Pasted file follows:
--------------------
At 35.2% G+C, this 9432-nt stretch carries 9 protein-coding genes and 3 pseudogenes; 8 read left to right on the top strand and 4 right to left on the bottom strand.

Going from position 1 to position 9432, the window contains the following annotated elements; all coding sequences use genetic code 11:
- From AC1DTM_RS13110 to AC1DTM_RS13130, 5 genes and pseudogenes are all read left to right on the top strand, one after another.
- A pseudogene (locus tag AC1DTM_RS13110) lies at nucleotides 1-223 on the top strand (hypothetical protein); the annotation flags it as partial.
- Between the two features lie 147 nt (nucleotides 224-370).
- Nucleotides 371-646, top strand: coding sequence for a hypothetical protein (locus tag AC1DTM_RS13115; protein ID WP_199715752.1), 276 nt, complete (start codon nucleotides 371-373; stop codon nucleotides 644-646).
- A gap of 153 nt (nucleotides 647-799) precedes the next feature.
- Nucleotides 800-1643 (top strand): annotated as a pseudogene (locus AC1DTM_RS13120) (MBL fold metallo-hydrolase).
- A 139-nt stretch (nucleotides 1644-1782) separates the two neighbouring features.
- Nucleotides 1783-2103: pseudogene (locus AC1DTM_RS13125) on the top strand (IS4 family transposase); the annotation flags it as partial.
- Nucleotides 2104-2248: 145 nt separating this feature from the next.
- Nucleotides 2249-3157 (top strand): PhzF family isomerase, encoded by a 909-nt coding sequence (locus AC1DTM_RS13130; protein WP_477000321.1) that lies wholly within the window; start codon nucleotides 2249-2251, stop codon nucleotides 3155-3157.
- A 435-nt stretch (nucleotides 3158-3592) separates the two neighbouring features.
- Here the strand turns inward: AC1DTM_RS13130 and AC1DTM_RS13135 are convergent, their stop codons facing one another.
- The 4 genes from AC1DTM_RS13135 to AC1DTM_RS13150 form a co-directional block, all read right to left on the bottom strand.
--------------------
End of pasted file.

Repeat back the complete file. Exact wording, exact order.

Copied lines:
At 35.2% G+C, this 9432-nt stretch carries 9 protein-coding genes and 3 pseudogenes; 8 read left to right on the top strand and 4 right to left on the bottom strand.

Going from position 1 to position 9432, the window contains the following annotated elements; all coding sequences use genetic code 11:
- From AC1DTM_RS13110 to AC1DTM_RS13130, 5 genes and pseudogenes are all read left to right on the top strand, one after another.
- A pseudogene (locus tag AC1DTM_RS13110) lies at nucleotides 1-223 on the top strand (hypothetical protein); the annotation flags it as partial.
- Between the two features lie 147 nt (nucleotides 224-370).
- Nucleotides 371-646, top strand: coding sequence for a hypothetical protein (locus tag AC1DTM_RS13115; protein ID WP_199715752.1), 276 nt, complete (start codon nucleotides 371-373; stop codon nucleotides 644-646).
- A gap of 153 nt (nucleotides 647-799) precedes the next feature.
- Nucleotides 800-1643 (top strand): annotated as a pseudogene (locus AC1DTM_RS13120) (MBL fold metallo-hydrolase).
- A 139-nt stretch (nucleotides 1644-1782) separates the two neighbouring features.
- Nucleotides 1783-2103: pseudogene (locus AC1DTM_RS13125) on the top strand (IS4 family transposase); the annotation flags it as partial.
- Nucleotides 2104-2248: 145 nt separating this feature from the next.
- Nucleotides 2249-3157 (top strand): PhzF family isomerase, encoded by a 909-nt coding sequence (locus AC1DTM_RS13130; protein WP_477000321.1) that lies wholly within the window; start codon nucleotides 2249-2251, stop codon nucleotides 3155-3157.
- A 435-nt stretch (nucleotides 3158-3592) separates the two neighbouring features.
- Here the strand turns inward: AC1DTM_RS13130 and AC1DTM_RS13135 are convergent, their stop codons facing one another.
- The 4 genes from AC1DTM_RS13135 to AC1DTM_RS13150 form a co-directional block, all read right to left on the bottom strand.